2nd Edition

Handbook of Venoms and Toxins of Reptiles



  • Available for pre-order. Item will ship after May 25, 2021
ISBN 9780367149741
May 25, 2021 Forthcoming by CRC Press
728 Pages 108 Color & 46 B/W Illustrations

USD $200.00

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Book Description

A decade after publication of the first edition, this handbook responds to extensive changes in the field of toxinology to endure as the most comprehensive review of reptile venoms on the market. The six sections of this new edition, which has nearly doubled in size, complement the original handbook by presenting current information from many of the leading researchers and physicians in toxinology, with topics ranging from functional morphology, evolution and ecology to crystallography, -omics technologies and more. With the recent recognition by the World Health Organization of snakebite as a neglected tropical disease, the section on snakebite has been expanded and includes several chapters dealing with the problem broadly and with new technologies and the promises these new approaches may hold to counter the deleterious effects of envenomation.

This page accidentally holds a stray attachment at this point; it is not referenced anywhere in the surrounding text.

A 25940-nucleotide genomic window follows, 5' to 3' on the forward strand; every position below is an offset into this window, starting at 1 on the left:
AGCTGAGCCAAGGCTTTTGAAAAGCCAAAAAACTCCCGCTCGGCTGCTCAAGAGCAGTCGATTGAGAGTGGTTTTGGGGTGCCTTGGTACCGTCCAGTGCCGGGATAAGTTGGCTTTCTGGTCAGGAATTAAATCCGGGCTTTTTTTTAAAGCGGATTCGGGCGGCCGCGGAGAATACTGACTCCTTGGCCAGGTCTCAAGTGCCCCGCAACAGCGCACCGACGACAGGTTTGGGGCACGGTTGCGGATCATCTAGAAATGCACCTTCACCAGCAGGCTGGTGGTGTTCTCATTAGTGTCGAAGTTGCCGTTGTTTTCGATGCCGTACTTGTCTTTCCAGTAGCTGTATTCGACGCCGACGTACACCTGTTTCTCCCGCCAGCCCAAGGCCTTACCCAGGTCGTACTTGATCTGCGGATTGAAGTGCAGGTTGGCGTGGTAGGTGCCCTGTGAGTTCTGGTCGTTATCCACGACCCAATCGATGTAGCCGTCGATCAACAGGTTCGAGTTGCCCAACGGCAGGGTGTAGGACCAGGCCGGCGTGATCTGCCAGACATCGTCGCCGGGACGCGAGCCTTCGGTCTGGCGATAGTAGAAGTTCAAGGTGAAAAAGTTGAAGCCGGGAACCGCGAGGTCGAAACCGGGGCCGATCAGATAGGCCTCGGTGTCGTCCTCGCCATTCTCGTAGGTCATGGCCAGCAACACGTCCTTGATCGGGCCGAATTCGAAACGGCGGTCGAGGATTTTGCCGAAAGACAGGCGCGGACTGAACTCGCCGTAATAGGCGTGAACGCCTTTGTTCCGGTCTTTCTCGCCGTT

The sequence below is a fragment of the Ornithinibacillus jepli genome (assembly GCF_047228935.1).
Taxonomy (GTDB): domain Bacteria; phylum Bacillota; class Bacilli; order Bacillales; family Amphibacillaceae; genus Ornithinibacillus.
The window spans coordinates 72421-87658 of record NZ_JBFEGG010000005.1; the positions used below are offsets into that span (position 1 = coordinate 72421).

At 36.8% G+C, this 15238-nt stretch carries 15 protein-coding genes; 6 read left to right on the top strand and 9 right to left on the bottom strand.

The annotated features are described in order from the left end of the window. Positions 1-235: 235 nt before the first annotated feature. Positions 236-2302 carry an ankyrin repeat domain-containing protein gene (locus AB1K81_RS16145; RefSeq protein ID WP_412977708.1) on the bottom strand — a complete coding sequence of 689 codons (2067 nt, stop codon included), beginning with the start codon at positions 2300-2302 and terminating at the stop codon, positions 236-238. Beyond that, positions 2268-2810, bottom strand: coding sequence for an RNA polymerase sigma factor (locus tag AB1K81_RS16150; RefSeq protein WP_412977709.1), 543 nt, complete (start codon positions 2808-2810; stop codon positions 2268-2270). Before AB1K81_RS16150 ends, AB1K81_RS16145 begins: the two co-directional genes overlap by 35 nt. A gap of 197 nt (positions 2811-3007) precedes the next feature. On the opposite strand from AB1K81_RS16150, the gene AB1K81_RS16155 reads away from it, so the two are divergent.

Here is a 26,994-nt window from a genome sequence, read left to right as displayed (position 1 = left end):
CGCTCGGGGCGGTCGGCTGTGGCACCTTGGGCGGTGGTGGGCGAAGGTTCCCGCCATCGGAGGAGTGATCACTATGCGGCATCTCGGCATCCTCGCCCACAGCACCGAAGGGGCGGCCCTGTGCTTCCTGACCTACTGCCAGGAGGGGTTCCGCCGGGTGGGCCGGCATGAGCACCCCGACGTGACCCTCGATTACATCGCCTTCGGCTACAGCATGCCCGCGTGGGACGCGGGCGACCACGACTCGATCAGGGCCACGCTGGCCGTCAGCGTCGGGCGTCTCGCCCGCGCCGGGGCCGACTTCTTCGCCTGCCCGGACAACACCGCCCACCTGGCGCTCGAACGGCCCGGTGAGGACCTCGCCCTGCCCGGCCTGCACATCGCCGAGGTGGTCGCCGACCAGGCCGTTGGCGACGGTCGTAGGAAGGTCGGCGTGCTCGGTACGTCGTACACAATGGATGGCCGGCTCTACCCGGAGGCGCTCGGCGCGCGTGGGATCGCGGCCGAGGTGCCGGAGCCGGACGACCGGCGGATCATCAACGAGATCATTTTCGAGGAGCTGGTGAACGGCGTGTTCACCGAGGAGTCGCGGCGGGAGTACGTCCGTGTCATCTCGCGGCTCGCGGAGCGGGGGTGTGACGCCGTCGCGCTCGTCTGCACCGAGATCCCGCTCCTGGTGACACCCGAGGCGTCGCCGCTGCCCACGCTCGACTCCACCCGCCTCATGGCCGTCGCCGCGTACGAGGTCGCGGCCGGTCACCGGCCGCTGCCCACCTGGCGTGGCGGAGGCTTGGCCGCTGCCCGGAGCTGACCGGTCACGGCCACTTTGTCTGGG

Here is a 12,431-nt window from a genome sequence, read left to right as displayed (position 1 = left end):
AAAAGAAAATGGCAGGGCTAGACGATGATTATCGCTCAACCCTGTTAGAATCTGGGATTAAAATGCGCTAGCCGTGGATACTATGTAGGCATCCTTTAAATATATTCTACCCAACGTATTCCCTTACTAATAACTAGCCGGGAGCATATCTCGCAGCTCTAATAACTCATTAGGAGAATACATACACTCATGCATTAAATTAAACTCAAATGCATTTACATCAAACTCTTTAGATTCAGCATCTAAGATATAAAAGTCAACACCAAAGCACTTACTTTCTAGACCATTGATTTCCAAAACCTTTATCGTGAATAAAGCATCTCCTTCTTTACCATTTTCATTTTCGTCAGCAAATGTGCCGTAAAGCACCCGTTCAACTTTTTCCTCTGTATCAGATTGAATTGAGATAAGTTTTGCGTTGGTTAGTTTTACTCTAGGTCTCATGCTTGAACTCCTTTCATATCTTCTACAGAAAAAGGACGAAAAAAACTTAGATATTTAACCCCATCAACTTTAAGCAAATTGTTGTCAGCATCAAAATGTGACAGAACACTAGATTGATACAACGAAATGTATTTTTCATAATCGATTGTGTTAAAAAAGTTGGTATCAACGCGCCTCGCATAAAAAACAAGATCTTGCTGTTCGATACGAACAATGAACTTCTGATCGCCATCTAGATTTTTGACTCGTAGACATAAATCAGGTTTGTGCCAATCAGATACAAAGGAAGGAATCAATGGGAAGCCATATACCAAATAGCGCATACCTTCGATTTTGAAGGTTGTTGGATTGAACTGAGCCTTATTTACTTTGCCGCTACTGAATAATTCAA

The greatly expanded book offers a ‘one-stop shop’ for biologists, biochemists, toxicologists, physicians, clinicians, and epidemiologists, and informed laypersons interested in the biology of venomous reptiles, the biochemistry and molecular biology of venoms, and the effects and treatment of human envenomation.

Table of Contents

Preface

About the Editor

Contributors

 

Section I: Introduction and Technologies Used in Toxinology

1. Reptile venoms and toxins: Unlimited opportunities for basic and applied research – Stephen P. Mackessy

2. Present and future of snake venom proteomics profiling – Juan J. Calvete and Bruno Lomonte

3. Applications of genomics and related technologies for studying reptile venoms – Drew R. Schield, Blair W. Perry, Giulia I.M. Pasquesi, Richard W. Orton, Zachary L. Nikolakis, Aundrea K. Westfall, Todd A. Castoe

4. Snake venom gland transcriptomics – Cassandra M. Modahl and Rajeev Kungur Brahma

5. X-ray crystallography and structural studies of toxins – Vinícius Lucatelle da Silva, Ricardo Barros Mariutti, Mônika Aparecida Coronado, Raphael Josef Eberle, Fábio Rogério de Moraes and Raghuvir Krishnaswamy Arni

6. Envenomations and Treatment: Translating between the bench and the bedside – Nicklaus Brandehoff and Jordan Benjamin